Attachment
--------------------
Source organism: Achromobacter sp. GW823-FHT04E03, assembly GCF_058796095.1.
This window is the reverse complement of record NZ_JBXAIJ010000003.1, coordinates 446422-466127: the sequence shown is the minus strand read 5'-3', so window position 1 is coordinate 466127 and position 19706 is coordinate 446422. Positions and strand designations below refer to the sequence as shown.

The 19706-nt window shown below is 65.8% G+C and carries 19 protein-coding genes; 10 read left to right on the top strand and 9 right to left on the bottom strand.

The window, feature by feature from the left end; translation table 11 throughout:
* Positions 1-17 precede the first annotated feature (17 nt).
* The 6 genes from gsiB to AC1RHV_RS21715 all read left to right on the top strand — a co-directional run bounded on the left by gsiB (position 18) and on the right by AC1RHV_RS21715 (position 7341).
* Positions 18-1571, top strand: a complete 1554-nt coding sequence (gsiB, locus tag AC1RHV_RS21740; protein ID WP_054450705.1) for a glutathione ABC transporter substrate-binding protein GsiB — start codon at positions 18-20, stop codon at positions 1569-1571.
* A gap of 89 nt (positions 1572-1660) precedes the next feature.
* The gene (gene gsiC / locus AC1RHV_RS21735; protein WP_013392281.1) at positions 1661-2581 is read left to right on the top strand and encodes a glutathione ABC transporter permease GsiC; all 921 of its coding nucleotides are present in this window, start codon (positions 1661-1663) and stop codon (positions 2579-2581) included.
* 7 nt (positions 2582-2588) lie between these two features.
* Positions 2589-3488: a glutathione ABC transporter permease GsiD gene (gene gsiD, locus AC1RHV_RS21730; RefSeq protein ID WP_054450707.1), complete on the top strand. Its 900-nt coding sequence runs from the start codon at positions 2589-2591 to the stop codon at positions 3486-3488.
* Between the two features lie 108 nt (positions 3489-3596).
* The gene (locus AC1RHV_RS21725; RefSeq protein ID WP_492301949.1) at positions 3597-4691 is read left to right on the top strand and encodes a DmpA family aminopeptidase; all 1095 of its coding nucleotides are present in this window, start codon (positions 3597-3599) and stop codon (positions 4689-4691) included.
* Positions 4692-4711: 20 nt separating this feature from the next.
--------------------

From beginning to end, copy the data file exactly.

Source organism: Achromobacter sp. GW823-FHT04E03, assembly GCF_058796095.1.
This window is the reverse complement of record NZ_JBXAIJ010000003.1, coordinates 446422-466127: the sequence shown is the minus strand read 5'-3', so window position 1 is coordinate 466127 and position 19706 is coordinate 446422. Positions and strand designations below refer to the sequence as shown.

The 19706-nt window shown below is 65.8% G+C and carries 19 protein-coding genes; 10 read left to right on the top strand and 9 right to left on the bottom strand.

The window, feature by feature from the left end; translation table 11 throughout:
* Positions 1-17 precede the first annotated feature (17 nt).
* The 6 genes from gsiB to AC1RHV_RS21715 all read left to right on the top strand — a co-directional run bounded on the left by gsiB (position 18) and on the right by AC1RHV_RS21715 (position 7341).
* Positions 18-1571, top strand: a complete 1554-nt coding sequence (gsiB, locus tag AC1RHV_RS21740; protein ID WP_054450705.1) for a glutathione ABC transporter substrate-binding protein GsiB — start codon at positions 18-20, stop codon at positions 1569-1571.
* A gap of 89 nt (positions 1572-1660) precedes the next feature.
* The gene (gene gsiC / locus AC1RHV_RS21735; protein WP_013392281.1) at positions 1661-2581 is read left to right on the top strand and encodes a glutathione ABC transporter permease GsiC; all 921 of its coding nucleotides are present in this window, start codon (positions 1661-1663) and stop codon (positions 2579-2581) included.
* 7 nt (positions 2582-2588) lie between these two features.
* Positions 2589-3488: a glutathione ABC transporter permease GsiD gene (gene gsiD, locus AC1RHV_RS21730; RefSeq protein ID WP_054450707.1), complete on the top strand. Its 900-nt coding sequence runs from the start codon at positions 2589-2591 to the stop codon at positions 3486-3488.
* Between the two features lie 108 nt (positions 3489-3596).
* The gene (locus AC1RHV_RS21725; RefSeq protein ID WP_492301949.1) at positions 3597-4691 is read left to right on the top strand and encodes a DmpA family aminopeptidase; all 1095 of its coding nucleotides are present in this window, start codon (positions 3597-3599) and stop codon (positions 4689-4691) included.
* Positions 4692-4711: 20 nt separating this feature from the next.